Think back if you can to that moment where Twitter turned a little crappier. I’m not talking about trolling, or any of the shitty USES of Twitter, I mean Twitter itself. I believe that moment was when they abandoned the Star (“Favorite”) for the Heart (“Like”) – this I think represented a further slackening of the platform. Stars have edges, and points; like language, when it is used well. Hearts are bulbous and swollen; like language, when it is abused. “Favorite” can connote an attachment that is conceptual and even intellectual; “Like” is soppy and emotional. Also, the iconography is wrong – the Heart is universally recognized as a symbol for “Love,” so there is a mismatch in intensity – “Like” is mild, shading toward noncommittal; “Love” is urgent and consuming, shading toward the enduring.
Likewise, when Facebook, that cesspit of misused language, expanded its palette of emojis from the single “Like” Thumb Up to include the “Love” Heart (at which they best Twitter, at least, in this Derby of Simpleton Communications), the “Haha,” whom if I could I would punch in the throat, the “Wow,” who is clearly dumb as a bag of socks, “Sad,” who is a gutless little punk, and “Angry,” who is at most mildly irritated, they escalated the abdication of Attempting Precision in Communications by creating the impression that they have refined and increased the capacity of the lazy to express themselves. Which is like saying that the calf that is permitted to select the veal-fattening pen in which it will spend its short life knows freedom.
Back in the single icon “Like” days of Facebook, it was admittedly an imperfect system – much was demanded of that white man’s hand and the cuff from which it extends. “Like” gets thorny, after all, when you’re offering up a response to a friend’s complex post – if somebody throws up “Fantastic to see that Jeff Sessions, with his abundant qualifications, has been nominated for Attorney General – the Republic remains strong” – a statement that can ONLY be sensible if the person posting it does so with withering sarcasm – then you might look like a halfwit for giving it a “Like,” running the risk in so doing of seeming to endorse and agree with an idea that by any rational measure is fully insane and completely indefensible. In this case, “Like” means something more like “I Acknowledge Your Withering Sarcasm, And Endorse Your Intent Without, Obviously, Lending Any Credence to Folly and Madness of the Content of Your Post.”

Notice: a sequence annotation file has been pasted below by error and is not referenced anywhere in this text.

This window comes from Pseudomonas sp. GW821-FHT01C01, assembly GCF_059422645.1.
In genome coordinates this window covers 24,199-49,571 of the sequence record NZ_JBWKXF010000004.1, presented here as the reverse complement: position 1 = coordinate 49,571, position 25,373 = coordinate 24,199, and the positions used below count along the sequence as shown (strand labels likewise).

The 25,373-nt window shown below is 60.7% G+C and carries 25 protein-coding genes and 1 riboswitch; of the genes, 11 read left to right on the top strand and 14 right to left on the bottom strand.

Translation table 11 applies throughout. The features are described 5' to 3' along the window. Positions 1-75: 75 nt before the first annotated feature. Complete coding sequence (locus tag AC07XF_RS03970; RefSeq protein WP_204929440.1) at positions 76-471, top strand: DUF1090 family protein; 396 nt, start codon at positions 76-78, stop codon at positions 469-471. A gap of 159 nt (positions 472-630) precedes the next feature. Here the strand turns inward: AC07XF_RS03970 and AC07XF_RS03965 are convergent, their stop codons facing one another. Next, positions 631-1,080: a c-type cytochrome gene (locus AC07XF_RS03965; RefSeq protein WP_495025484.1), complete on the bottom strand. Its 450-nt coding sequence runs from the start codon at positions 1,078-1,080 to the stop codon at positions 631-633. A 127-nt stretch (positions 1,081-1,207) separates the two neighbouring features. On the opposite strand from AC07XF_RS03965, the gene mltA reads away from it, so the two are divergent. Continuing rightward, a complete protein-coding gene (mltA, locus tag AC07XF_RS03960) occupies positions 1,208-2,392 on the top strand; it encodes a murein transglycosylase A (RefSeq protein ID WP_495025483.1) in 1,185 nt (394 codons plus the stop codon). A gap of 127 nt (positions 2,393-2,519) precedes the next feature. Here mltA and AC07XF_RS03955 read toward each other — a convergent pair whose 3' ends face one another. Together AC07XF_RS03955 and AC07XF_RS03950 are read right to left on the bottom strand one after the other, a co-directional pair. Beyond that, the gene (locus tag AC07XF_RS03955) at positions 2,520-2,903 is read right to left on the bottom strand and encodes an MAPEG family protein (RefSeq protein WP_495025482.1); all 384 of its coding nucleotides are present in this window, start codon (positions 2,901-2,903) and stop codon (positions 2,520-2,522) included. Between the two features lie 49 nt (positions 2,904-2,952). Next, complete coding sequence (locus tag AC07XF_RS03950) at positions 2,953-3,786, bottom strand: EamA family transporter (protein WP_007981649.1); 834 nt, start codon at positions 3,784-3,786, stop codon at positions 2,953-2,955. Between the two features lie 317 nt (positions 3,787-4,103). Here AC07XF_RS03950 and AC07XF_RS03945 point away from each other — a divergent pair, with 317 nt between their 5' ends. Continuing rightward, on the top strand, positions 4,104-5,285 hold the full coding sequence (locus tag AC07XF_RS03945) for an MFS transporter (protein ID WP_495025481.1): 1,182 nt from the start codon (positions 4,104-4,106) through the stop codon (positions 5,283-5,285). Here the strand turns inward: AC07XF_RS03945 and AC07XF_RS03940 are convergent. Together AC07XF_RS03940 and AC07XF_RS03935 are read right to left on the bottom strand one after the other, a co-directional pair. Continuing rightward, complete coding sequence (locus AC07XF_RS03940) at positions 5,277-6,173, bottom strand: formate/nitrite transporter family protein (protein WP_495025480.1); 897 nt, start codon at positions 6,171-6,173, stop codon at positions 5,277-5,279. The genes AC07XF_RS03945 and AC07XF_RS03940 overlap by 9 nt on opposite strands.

In the world of the single emoji, there were times when we were required to refine and expand upon our “Like” to more closely approximate what we meant in using it. Now, with no-nose little stand-ins for our feelings on any matter. It may seem like I overstate things when I express the belief that this incremental abdication on our part does not merely increase the proportion of ass-pap we let into our diet, but it renders us less and less willing – and as an eventual consequence less and less ABLE – to express with precision what it is that we believe, what it is we find objectionable, what it is we aspire to.
Another of the koala’s evolutionary quirks is that it has no adaptive response to the wear on its teeth that chewing for a lifetime on fibrous eucalyptus leaves causes. Some animals have multiple sets of molars that migrate forward to replace those that get ground down; some animals have chisel-teeth that never stop growing, so that as material gets abraded off, it is replenished. The koala has one set of teeth, a set that goes unreplaced and unrejuvenated – when the koala’s teeth wear out, it starves to death.
Don’t be like the koala. Don’t begin life eating poop wads. Don’t end life unable to feed yourself to drop out of a tree.